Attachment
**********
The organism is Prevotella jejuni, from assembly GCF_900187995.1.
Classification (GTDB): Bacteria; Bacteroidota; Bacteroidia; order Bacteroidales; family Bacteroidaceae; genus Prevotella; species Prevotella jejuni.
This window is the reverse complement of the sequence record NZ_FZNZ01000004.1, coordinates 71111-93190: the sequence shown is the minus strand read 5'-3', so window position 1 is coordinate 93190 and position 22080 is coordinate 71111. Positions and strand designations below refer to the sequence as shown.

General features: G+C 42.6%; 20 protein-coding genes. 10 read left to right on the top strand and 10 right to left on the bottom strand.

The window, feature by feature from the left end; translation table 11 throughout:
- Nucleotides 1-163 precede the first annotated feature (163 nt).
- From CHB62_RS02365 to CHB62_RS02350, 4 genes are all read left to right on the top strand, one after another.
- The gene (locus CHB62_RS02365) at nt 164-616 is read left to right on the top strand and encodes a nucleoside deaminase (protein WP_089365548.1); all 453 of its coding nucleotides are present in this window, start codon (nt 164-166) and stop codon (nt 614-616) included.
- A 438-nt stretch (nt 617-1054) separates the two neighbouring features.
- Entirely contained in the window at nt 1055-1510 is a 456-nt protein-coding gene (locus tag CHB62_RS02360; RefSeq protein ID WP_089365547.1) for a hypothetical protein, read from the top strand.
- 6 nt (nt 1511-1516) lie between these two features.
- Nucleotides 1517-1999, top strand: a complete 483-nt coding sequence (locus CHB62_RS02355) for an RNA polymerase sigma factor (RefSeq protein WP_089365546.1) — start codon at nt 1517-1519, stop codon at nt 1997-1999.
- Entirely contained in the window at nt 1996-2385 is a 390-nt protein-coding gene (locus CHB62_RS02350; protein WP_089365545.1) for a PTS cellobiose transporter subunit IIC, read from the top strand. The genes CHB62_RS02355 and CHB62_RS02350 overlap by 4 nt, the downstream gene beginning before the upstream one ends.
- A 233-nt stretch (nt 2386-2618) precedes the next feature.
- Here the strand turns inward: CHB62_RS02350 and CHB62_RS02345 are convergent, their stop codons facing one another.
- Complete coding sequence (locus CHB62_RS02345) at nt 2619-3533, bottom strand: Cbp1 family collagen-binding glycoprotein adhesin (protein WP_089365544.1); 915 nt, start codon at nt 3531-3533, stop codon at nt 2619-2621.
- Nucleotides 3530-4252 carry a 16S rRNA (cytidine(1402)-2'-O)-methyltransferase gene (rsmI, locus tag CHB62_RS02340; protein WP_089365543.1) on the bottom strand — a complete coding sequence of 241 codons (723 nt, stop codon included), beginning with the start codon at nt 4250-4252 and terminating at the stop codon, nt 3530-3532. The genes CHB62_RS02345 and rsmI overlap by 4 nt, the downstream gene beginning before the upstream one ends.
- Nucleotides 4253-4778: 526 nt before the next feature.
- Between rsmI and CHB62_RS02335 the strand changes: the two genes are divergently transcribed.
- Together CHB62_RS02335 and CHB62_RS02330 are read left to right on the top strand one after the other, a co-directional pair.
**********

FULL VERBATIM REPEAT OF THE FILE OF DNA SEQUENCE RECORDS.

The organism is Prevotella jejuni, from assembly GCF_900187995.1.
Classification (GTDB): Bacteria; Bacteroidota; Bacteroidia; order Bacteroidales; family Bacteroidaceae; genus Prevotella; species Prevotella jejuni.
This window is the reverse complement of the sequence record NZ_FZNZ01000004.1, coordinates 71111-93190: the sequence shown is the minus strand read 5'-3', so window position 1 is coordinate 93190 and position 22080 is coordinate 71111. Positions and strand designations below refer to the sequence as shown.

General features: G+C 42.6%; 20 protein-coding genes. 10 read left to right on the top strand and 10 right to left on the bottom strand.

The window, feature by feature from the left end; translation table 11 throughout:
- Nucleotides 1-163 precede the first annotated feature (163 nt).
- From CHB62_RS02365 to CHB62_RS02350, 4 genes are all read left to right on the top strand, one after another.
- The gene (locus CHB62_RS02365) at nt 164-616 is read left to right on the top strand and encodes a nucleoside deaminase (protein WP_089365548.1); all 453 of its coding nucleotides are present in this window, start codon (nt 164-166) and stop codon (nt 614-616) included.
- A 438-nt stretch (nt 617-1054) separates the two neighbouring features.
- Entirely contained in the window at nt 1055-1510 is a 456-nt protein-coding gene (locus tag CHB62_RS02360; RefSeq protein ID WP_089365547.1) for a hypothetical protein, read from the top strand.
- 6 nt (nt 1511-1516) lie between these two features.
- Nucleotides 1517-1999, top strand: a complete 483-nt coding sequence (locus CHB62_RS02355) for an RNA polymerase sigma factor (RefSeq protein WP_089365546.1) — start codon at nt 1517-1519, stop codon at nt 1997-1999.
- Entirely contained in the window at nt 1996-2385 is a 390-nt protein-coding gene (locus CHB62_RS02350; protein WP_089365545.1) for a PTS cellobiose transporter subunit IIC, read from the top strand. The genes CHB62_RS02355 and CHB62_RS02350 overlap by 4 nt, the downstream gene beginning before the upstream one ends.
- A 233-nt stretch (nt 2386-2618) precedes the next feature.
- Here the strand turns inward: CHB62_RS02350 and CHB62_RS02345 are convergent, their stop codons facing one another.
- Complete coding sequence (locus CHB62_RS02345) at nt 2619-3533, bottom strand: Cbp1 family collagen-binding glycoprotein adhesin (protein WP_089365544.1); 915 nt, start codon at nt 3531-3533, stop codon at nt 2619-2621.
- Nucleotides 3530-4252 carry a 16S rRNA (cytidine(1402)-2'-O)-methyltransferase gene (rsmI, locus tag CHB62_RS02340; protein WP_089365543.1) on the bottom strand — a complete coding sequence of 241 codons (723 nt, stop codon included), beginning with the start codon at nt 4250-4252 and terminating at the stop codon, nt 3530-3532. The genes CHB62_RS02345 and rsmI overlap by 4 nt, the downstream gene beginning before the upstream one ends.
- Nucleotides 4253-4778: 526 nt before the next feature.
- Between rsmI and CHB62_RS02335 the strand changes: the two genes are divergently transcribed.
- Together CHB62_RS02335 and CHB62_RS02330 are read left to right on the top strand one after the other, a co-directional pair.